I learned that a board member whom I'd never met was in charge for now. I asked that she get in touch with me.
A week later, six days before Christmas, she called. She was very cheerful and said she'd like to meet my husband and I and talk "new strategies" for M-man. We said sure, we'll be there this afternoon.
We were ushered into a room with her and the consultant, who we'd never met or heard from in the time since we'd signed a consent form. Our OT had unsuccessfully tried to talk with her about what was going on in the classroom. No actual employees of the preschool were in the room.
The consultant, a large, bulbous woman, told us several times that she had more than 40 years of experience in special education, child development, blah blah blah, and had put her own daughter through therapy. She used the word "crisis" over and over. We told her, sure, we'll take him to the kid psychologist at the OT's center. We were concerned enough to see if he needed more, though not entirely convinced.
The consultant did all the talking. The board member sat there, wrapping herself tightly in a shawl after complaining she was really cold. Then the consultant handed us a contract to sign.
We had to agree to a "full diagnostic" evaluation for M-man that included speech, health, social, etc. We had to agree to mandatory family counseling. And we had to get all of this done in about three weeks time and over the holidays or we'd be kicked out as of January 9. Did I mention that this was six days before Christmas? If we didn't sign, they said they'd kick us out anyway.
There was no way we could promise to meet the terms of that agreement. We didn't even know how soon we could see someone and how long such an evaluation would take.
We were done with these yahoos. We elevated the matter to the chief yahoo, the board president.
Chief yahoo has never met us, or M-man. But he doesn't need to, apparently, because he is obviously very smart. He told us his teachers are stressed and he needs to show them a piece of paper. This preschool is not equipped to deal with M-man's problems. (which again, are not napping, tantrums and stubbornness -- very radical for preschool). Too bad he didn't meet my kid -- he probably would like him.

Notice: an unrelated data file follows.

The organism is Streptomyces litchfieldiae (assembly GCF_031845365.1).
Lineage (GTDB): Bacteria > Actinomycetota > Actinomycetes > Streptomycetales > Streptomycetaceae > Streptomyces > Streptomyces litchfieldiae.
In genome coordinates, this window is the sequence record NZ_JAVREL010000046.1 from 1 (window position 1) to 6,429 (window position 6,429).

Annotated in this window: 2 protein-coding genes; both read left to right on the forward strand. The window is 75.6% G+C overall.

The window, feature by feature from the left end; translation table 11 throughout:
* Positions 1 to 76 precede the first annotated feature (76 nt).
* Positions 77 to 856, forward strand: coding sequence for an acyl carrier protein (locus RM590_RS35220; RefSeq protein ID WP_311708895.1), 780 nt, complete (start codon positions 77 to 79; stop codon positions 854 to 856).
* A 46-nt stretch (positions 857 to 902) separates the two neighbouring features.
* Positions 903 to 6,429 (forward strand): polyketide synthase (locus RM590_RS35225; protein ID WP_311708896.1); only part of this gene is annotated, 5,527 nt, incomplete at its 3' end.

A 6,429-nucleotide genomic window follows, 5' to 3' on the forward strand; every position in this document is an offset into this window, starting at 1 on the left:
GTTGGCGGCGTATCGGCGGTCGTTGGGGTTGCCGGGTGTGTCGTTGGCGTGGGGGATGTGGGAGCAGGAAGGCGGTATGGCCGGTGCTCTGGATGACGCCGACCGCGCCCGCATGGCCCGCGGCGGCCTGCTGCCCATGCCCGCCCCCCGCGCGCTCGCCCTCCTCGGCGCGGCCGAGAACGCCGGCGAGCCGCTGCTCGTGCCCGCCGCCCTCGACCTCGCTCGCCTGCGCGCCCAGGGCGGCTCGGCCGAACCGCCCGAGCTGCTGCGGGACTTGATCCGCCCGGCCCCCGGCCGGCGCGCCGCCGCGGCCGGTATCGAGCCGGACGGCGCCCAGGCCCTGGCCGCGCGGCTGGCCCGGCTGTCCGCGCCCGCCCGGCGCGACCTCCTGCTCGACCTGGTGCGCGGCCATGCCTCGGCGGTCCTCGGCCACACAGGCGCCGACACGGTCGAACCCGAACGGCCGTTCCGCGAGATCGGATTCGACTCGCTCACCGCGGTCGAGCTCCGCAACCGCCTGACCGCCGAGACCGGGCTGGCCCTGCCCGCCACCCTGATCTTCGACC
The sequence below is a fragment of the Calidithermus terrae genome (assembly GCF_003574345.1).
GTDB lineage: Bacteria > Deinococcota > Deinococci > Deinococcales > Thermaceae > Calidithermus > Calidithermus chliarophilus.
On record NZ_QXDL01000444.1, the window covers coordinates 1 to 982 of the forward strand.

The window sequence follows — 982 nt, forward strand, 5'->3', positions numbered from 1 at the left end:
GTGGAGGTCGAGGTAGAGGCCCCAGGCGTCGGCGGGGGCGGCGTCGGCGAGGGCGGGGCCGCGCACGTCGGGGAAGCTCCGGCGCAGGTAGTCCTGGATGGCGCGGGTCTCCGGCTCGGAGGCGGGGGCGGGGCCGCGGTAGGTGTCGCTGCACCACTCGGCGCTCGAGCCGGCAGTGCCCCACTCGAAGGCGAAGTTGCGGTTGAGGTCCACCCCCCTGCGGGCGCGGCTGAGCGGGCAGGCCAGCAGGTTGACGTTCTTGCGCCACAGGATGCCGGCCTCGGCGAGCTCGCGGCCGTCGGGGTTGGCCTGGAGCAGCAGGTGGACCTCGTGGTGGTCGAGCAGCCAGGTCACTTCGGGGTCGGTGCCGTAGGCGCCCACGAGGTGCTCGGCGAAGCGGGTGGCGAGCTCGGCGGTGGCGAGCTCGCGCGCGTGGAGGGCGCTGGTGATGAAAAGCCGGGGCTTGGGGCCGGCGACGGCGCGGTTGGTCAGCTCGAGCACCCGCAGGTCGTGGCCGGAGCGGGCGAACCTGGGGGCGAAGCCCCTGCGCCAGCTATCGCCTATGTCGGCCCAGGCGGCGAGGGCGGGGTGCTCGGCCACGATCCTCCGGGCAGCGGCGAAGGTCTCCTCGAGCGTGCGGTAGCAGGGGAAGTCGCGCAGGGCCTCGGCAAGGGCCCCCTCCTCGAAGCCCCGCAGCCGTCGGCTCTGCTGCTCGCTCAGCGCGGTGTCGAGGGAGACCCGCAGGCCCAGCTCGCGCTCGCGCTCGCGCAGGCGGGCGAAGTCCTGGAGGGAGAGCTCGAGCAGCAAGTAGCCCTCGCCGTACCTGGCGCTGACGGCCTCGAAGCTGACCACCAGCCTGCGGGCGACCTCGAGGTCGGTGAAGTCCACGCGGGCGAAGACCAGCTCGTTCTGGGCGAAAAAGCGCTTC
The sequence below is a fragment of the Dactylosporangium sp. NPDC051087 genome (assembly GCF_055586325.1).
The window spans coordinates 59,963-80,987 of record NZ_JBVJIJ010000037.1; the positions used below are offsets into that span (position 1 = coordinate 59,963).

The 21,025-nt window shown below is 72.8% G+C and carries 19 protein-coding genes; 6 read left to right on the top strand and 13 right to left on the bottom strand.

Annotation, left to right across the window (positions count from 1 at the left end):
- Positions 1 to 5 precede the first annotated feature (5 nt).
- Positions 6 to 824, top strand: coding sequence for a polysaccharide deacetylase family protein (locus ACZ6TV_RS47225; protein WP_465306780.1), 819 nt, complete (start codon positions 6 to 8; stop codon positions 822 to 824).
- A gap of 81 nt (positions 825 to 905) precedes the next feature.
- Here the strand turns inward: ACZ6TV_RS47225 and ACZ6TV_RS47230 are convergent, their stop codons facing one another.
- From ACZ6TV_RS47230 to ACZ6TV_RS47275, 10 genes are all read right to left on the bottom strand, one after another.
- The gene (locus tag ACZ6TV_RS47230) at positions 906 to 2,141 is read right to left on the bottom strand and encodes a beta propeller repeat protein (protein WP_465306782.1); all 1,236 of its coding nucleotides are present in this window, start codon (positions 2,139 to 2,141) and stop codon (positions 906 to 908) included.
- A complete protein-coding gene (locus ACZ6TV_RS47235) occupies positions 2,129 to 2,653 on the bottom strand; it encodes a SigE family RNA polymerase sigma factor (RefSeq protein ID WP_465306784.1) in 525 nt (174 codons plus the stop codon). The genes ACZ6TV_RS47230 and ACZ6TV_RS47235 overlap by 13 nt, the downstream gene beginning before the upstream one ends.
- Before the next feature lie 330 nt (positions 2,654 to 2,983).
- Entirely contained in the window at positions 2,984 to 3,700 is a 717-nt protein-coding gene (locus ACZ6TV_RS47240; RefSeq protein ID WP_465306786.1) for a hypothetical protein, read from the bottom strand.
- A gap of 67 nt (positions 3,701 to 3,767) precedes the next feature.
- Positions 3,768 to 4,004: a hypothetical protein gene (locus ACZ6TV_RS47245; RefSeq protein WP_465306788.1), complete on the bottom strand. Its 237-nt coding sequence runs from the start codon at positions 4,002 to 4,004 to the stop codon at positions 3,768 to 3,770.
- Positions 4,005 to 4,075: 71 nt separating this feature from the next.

This issue dragged out over Christmas and New Year's. We did our best to not let the drama ruin our family holiday, but I would be lying if I said our hearts weren't heavy during this period. How could a school be so heartless? Why had they put a target on my little boy's back?
Well, we did get that pyschologist's appointment. Since we had not signed the piece of paper, the school was going to kick us out anyway. But we kept the appointment.
The psychologist's first question was, "why do you want your kid to go to that school?" He was pretty incredulous. Full diagnostic evaluations aren't done on kids until early grade school because kids' frontal lobes are too undeveloped, he told us. The diagnostic would not give any indication of issues or issues to come. Mandatory counseling? Didn't even make sense. Why would the consultant demand that, he asked. (We concluded spanking=troubled family in the eyes of the school.)
He was good. He had obviously studied our kid's case file and talked with the OT. He made a few modest suggestions and declared M-man to be a pretty normal three-year-old. He said "I don't want to waste your money."
And that was that.
OK, that's not true. In the course of all this, we puzzled over why this attachment teacher was so stressed out. She often sits in the bunny cage (the class has a bunny) at the end of the school day, stroking the bunny, as the kids run wild. You have to be pretty frazzled to sit inside a bunny cage. We are not the only parents that noticed.
So, naturally, we googled her. And oh boy, were we surprised to find weird nude photos of her, including one with her in combat boots (that was it) posed with another woman wearing nothing but thigh-high stockings, online. She has a tough look on her face, not very preschool teacher-like.
So we told the chief yahoo about this and asked that she no longer be M-man's attachment teacher or that she be alone with him, ever. Chief Yahoo to this date has declined to respond to any of this, even though we've reminded him again that he has a preschool teacher at his preschool (which is affiliated with the Evangelical Church) who is nude online. He has, apparently, done some CYA -- the raunchiest photo is now password protected, the other photos harder to get to now.
Obviously, M-man was done at this school. There is no way he can understand why he can't go back to the school he really liked. It breaks my heart. I know he's going to miss it and be confused.
The teacher who cried is obviously not the naked bunny cage woman. I felt so sad when I picture her face crumpling as I delivered the news.
Fortunately, M-man will not remember any of this. His dad and I will never forget it.